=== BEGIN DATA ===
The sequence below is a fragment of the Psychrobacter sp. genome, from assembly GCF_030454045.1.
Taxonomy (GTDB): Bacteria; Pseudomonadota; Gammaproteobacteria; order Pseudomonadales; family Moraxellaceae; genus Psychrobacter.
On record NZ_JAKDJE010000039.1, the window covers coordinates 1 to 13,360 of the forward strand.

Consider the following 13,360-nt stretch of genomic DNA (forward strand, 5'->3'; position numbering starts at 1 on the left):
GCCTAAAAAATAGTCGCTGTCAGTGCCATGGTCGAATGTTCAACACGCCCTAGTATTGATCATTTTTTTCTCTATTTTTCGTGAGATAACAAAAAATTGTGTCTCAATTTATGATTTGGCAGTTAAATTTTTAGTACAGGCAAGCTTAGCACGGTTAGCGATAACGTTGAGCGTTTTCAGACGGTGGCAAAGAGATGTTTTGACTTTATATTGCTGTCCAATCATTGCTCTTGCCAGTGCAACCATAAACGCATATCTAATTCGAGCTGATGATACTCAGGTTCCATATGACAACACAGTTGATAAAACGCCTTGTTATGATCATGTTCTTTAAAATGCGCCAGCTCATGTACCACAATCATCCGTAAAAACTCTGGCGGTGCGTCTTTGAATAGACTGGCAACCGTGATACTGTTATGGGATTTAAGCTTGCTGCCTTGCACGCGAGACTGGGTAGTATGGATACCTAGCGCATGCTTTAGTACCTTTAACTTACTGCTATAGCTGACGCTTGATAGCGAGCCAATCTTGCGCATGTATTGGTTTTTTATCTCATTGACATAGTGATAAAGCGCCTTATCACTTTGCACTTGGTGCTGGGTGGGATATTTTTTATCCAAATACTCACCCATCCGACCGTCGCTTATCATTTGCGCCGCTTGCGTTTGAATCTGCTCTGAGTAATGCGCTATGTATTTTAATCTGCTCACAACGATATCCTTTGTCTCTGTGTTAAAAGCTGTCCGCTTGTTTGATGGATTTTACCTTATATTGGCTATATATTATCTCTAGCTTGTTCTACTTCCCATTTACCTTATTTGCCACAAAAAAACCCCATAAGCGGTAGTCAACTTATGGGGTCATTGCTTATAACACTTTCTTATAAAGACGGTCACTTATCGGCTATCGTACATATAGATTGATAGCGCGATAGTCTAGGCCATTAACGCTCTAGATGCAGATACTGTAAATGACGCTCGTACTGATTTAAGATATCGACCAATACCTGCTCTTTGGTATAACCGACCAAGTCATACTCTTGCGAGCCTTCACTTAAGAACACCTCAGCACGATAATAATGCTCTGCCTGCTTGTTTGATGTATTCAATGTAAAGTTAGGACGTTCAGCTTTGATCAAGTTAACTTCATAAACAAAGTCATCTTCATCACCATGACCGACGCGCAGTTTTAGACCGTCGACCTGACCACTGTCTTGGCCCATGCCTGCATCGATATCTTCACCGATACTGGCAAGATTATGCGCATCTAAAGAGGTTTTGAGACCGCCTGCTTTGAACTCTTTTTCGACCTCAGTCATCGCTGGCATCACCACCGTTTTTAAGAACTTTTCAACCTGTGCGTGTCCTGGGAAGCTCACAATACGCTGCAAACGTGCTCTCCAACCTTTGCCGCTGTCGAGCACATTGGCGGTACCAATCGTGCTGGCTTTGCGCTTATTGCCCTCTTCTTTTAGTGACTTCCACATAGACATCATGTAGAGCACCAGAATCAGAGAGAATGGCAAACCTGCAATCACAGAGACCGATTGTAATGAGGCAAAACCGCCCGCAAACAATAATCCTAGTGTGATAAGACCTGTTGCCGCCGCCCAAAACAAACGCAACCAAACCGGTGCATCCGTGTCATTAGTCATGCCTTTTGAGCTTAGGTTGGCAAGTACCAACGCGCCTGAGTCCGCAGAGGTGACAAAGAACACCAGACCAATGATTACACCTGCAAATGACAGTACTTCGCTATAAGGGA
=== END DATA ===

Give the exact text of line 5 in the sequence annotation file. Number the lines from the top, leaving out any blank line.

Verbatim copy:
GCCTAAAAAATAGTCGCTGTCAGTGCCATGGTCGAATGTTCAACACGCCCTAGTATTGATCATTTTTTTCTCTATTTTTCGTGAGATAACAAAAAATTGTGTCTCAATTTATGATTTGGCAGTTAAATTTTTAGTACAGGCAAGCTTAGCACGGTTAGCGATAACGTTGAGCGTTTTCAGACGGTGGCAAAGAGATGTTTTGACTTTATATTGCTGTCCAATCATTGCTCTTGCCAGTGCAACCATAAACGCATATCTAATTCGAGCTGATGATACTCAGGTTCCATATGACAACACAGTTGATAAAACGCCTTGTTATGATCATGTTCTTTAAAATGCGCCAGCTCATGTACCACAATCATCCGTAAAAACTCTGGCGGTGCGTCTTTGAATAGACTGGCAACCGTGATACTGTTATGGGATTTAAGCTTGCTGCCTTGCACGCGAGACTGGGTAGTATGGATACCTAGCGCATGCTTTAGTACCTTTAACTTACTGCTATAGCTGACGCTTGATAGCGAGCCAATCTTGCGCATGTATTGGTTTTTTATCTCATTGACATAGTGATAAAGCGCCTTATCACTTTGCACTTGGTGCTGGGTGGGATATTTTTTATCCAAATACTCACCCATCCGACCGTCGCTTATCATTTGCGCCGCTTGCGTTTGAATCTGCTCTGAGTAATGCGCTATGTATTTTAATCTGCTCACAACGATATCCTTTGTCTCTGTGTTAAAAGCTGTCCGCTTGTTTGATGGATTTTACCTTATATTGGCTATATATTATCTCTAGCTTGTTCTACTTCCCATTTACCTTATTTGCCACAAAAAAACCCCATAAGCGGTAGTCAACTTATGGGGTCATTGCTTATAACACTTTCTTATAAAGACGGTCACTTATCGGCTATCGTACATATAGATTGATAGCGCGATAGTCTAGGCCATTAACGCTCTAGATGCAGATACTGTAAATGACGCTCGTACTGATTTAAGATATCGACCAATACCTGCTCTTTGGTATAACCGACCAAGTCATACTCTTGCGAGCCTTCACTTAAGAACACCTCAGCACGATAATAATGCTCTGCCTGCTTGTTTGATGTATTCAATGTAAAGTTAGGACGTTCAGCTTTGATCAAGTTAACTTCATAAACAAAGTCATCTTCATCACCATGACCGACGCGCAGTTTTAGACCGTCGACCTGACCACTGTCTTGGCCCATGCCTGCATCGATATCTTCACCGATACTGGCAAGATTATGCGCATCTAAAGAGGTTTTGAGACCGCCTGCTTTGAACTCTTTTTCGACCTCAGTCATCGCTGGCATCACCACCGTTTTTAAGAACTTTTCAACCTGTGCGTGTCCTGGGAAGCTCACAATACGCTGCAAACGTGCTCTCCAACCTTTGCCGCTGTCGAGCACATTGGCGGTACCAATCGTGCTGGCTTTGCGCTTATTGCCCTCTTCTTTTAGTGACTTCCACATAGACATCATGTAGAGCACCAGAATCAGAGAGAATGGCAAACCTGCAATCACAGAGACCGATTGTAATGAGGCAAAACCGCCCGCAAACAATAATCCTAGTGTGATAAGACCTGTTGCCGCCGCCCAAAACAAACGCAACCAAACCGGTGCATCCGTGTCATTAGTCATGCCTTTTGAGCTTAGGTTGGCAAGTACCAACGCGCCTGAGTCCGCAGAGGTGACAAAGAACACCAGACCAATGATTACACCTGCAAATGACAGTACTTCGCTATAAGGGA